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PARIS — What happens when sculptures and fragrances mix? Fascinating, newfangled four-dimensional creations.
That’s a main takeaway from “Profile By,” an exhibition on display at Phillips in Paris until June 25. There, six artists were paired with six perfumers from IFF to conceive works of art, which have been made in limited editions of up to 50. (Prices are on-demand.)
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The project is the brainchild of Diane Thalheimer, a fragrance expert and art collector.
“From the start we created extremely thoughtful duos — in terms of character, personality and the potential links that could be created between the two,” she explained.
Artist Joana Vasconcelos was partnered with perfumer Anne Flipo, for instance.
“I asked Anne to help me make a perfume that was related to the seven chakras,” said Vasconcelos. “I found the dimension of scent to be very spiritual, because it actually diffuses in space and fills it.
“Yet the sculptural side is very physical; it is something that exists in the first dimension. While the scent is something a bit like music,” she continued. “We are all marked by physicality — by our body — but also by our perfume. It is part of our identity.”
The artist found the project interesting to work on, not least because it used the inverse process to how she generally envisions her artwork — dreaming up sculptures to fill large spaces. At Phillips, her small, colorful crocheted oeuvres, with six protruding branches, called “Lança Perfume” (or “Spear Perfume”), dangle from the ceiling in a little, makeshift room.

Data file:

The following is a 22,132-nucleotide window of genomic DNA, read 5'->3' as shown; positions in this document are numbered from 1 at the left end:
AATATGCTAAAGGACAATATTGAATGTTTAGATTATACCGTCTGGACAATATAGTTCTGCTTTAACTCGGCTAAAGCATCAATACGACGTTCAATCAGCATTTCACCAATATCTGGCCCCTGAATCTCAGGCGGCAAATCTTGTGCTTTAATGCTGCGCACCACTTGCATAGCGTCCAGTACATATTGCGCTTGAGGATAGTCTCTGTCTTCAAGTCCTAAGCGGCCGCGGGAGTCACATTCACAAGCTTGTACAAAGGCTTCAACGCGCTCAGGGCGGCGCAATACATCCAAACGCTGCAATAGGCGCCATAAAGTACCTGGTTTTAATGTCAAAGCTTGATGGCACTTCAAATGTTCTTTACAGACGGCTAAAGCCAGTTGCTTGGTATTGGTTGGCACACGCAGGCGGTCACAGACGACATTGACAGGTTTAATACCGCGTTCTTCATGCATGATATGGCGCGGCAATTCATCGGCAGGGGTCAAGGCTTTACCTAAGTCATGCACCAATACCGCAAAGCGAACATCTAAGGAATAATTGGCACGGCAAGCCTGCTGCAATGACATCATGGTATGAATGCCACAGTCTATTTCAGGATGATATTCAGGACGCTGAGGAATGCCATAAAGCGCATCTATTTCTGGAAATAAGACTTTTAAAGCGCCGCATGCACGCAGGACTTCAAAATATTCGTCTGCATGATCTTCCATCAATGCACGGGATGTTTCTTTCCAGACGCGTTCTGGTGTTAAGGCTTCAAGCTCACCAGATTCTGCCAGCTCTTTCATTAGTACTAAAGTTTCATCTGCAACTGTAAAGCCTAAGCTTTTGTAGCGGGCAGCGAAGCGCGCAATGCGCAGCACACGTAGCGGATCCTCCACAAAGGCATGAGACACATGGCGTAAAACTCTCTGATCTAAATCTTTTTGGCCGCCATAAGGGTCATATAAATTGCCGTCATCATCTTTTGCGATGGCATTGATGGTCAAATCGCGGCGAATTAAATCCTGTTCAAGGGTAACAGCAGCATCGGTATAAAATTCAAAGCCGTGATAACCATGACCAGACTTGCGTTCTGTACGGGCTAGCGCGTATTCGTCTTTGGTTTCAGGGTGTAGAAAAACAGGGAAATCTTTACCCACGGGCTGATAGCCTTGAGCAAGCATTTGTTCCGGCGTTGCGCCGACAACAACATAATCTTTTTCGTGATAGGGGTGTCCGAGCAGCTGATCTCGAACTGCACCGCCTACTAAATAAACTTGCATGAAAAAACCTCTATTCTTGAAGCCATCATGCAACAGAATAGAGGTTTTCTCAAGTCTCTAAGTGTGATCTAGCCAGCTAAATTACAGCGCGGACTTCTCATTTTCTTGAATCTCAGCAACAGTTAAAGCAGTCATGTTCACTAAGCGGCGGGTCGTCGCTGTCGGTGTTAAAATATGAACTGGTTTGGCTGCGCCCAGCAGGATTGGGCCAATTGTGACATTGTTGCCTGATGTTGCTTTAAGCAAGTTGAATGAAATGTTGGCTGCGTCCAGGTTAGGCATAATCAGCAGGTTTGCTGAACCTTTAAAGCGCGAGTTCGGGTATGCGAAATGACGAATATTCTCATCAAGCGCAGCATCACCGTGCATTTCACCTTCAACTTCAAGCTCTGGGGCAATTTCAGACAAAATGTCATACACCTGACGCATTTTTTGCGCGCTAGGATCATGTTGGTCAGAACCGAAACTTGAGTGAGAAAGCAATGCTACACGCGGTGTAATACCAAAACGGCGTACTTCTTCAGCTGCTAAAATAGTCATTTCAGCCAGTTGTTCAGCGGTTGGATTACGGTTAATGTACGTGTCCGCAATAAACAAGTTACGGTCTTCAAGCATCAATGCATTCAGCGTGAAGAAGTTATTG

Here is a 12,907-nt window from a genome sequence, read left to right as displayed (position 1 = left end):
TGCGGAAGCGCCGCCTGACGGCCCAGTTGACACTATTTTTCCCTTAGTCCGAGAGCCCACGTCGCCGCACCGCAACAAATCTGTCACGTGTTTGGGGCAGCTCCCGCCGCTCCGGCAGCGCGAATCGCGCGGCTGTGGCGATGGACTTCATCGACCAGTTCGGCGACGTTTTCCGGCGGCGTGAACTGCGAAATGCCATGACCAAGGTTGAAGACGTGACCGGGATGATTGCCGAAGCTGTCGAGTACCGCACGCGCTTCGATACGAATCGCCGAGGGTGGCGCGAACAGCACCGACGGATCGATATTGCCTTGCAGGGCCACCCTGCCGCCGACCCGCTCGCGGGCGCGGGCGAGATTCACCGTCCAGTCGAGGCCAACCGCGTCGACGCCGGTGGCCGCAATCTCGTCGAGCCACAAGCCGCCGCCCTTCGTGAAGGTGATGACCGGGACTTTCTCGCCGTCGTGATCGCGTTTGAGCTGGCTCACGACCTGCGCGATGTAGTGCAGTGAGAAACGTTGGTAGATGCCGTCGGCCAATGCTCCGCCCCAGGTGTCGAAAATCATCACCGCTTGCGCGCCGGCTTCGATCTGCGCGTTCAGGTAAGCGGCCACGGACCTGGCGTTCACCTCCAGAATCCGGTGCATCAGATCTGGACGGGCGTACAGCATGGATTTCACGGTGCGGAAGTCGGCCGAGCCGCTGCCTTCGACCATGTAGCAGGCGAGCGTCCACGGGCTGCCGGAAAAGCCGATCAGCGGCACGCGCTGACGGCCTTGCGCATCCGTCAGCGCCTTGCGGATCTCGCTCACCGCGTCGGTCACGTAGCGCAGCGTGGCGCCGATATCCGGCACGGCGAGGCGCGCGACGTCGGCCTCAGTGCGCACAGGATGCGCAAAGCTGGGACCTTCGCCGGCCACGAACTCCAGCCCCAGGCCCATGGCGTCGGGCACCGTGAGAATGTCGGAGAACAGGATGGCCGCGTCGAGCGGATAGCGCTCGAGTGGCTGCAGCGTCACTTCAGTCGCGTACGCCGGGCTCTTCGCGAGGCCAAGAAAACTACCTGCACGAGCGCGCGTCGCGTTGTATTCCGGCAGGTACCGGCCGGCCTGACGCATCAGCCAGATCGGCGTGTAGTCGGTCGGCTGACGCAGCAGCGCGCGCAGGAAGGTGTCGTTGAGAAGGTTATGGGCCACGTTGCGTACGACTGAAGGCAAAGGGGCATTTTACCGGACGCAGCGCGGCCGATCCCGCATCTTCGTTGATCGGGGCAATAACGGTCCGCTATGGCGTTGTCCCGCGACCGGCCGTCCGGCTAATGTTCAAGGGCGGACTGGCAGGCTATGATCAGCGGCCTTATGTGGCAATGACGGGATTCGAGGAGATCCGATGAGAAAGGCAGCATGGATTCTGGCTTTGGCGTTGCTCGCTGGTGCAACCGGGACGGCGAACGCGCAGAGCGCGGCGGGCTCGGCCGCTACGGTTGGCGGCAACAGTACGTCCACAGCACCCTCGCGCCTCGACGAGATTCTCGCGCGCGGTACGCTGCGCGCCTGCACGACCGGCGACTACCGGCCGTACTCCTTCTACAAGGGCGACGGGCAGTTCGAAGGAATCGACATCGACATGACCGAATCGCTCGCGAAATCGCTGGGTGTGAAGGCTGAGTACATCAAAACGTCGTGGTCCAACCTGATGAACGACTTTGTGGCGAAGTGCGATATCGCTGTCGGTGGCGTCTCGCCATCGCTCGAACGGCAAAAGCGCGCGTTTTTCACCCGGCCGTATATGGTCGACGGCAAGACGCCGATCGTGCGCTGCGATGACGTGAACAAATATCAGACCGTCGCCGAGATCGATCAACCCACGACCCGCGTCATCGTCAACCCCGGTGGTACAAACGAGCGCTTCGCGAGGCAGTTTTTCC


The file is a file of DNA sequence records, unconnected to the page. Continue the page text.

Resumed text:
“Here, [the sculpture] is very small but it diffuses perfume in the entire space,” said Vasconcelos.
Flipo said each chakra corresponded to a series of olfactive ingredients, and that Vasconcelos went for those that are the most upbeat, after visiting the IFF office and reviewing Flipo’s palette of scent notes.
“The [fragrance] formula is not very long — there are 17 ingredients,” she said, of the fresh incense fragrance that was created.
Vasconcelos scented each ceramic piece that’s covered with crochet.
“Now, I have the impression that I’m going to put perfume in all the sculptures,” she exclaimed.
When Thalheimer approached Hubert Le Gall for their “Profile By” project, he thought of a subject that had been obsessing him: mythology.
“I liked the idea of a vase, an object which contains the perfume,” said Le Gall. “I wanted to make the perfume of Dionysus. Dionysus resembles me the most — I speak of loving life, dance, excesses, terrestrial pleasures,” he said. “I call this ‘The Heart of Dionysus.’”
The artist gestured to a cracked vase with two branch-like forms on either side. Those could be interpreted in many ways — as two aortas leaving a heart, a bull’s head with horns or life’s comedy (the side sprouting green bulbs) and tragedy (the side cut short), for instance.
Le Gall told perfumer Jean-Christophe Hérault that he wanted a carnal scent.
“I didn’t want something floral, delicate. I wanted something that spoke of all that…of an uninhibited god,” said Le Gall.